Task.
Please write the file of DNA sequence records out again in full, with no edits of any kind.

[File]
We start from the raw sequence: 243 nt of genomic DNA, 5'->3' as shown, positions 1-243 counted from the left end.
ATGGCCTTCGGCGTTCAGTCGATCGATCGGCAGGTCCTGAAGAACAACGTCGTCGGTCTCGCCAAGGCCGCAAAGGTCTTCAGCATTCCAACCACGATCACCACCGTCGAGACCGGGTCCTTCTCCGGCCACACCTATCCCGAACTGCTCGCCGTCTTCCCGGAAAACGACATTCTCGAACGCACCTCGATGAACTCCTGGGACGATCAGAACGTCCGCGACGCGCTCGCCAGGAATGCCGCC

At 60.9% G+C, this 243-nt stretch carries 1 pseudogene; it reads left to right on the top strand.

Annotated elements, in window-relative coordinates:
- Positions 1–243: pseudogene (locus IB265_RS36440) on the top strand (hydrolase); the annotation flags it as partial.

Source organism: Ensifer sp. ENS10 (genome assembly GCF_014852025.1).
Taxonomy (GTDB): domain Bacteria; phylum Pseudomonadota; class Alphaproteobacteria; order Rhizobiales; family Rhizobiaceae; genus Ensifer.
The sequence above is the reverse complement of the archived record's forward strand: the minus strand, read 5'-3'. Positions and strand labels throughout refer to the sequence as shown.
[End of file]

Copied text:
We start from the raw sequence: 243 nt of genomic DNA, 5'->3' as shown, positions 1-243 counted from the left end.
ATGGCCTTCGGCGTTCAGTCGATCGATCGGCAGGTCCTGAAGAACAACGTCGTCGGTCTCGCCAAGGCCGCAAAGGTCTTCAGCATTCCAACCACGATCACCACCGTCGAGACCGGGTCCTTCTCCGGCCACACCTATCCCGAACTGCTCGCCGTCTTCCCGGAAAACGACATTCTCGAACGCACCTCGATGAACTCCTGGGACGATCAGAACGTCCGCGACGCGCTCGCCAGGAATGCCGCC

At 60.9% G+C, this 243-nt stretch carries 1 pseudogene; it reads left to right on the top strand.

Annotated elements, in window-relative coordinates:
- Positions 1–243: pseudogene (locus IB265_RS36440) on the top strand (hydrolase); the annotation flags it as partial.

Source organism: Ensifer sp. ENS10 (genome assembly GCF_014852025.1).
Taxonomy (GTDB): domain Bacteria; phylum Pseudomonadota; class Alphaproteobacteria; order Rhizobiales; family Rhizobiaceae; genus Ensifer.
The sequence above is the reverse complement of the archived record's forward strand: the minus strand, read 5'-3'. Positions and strand labels throughout refer to the sequence as shown.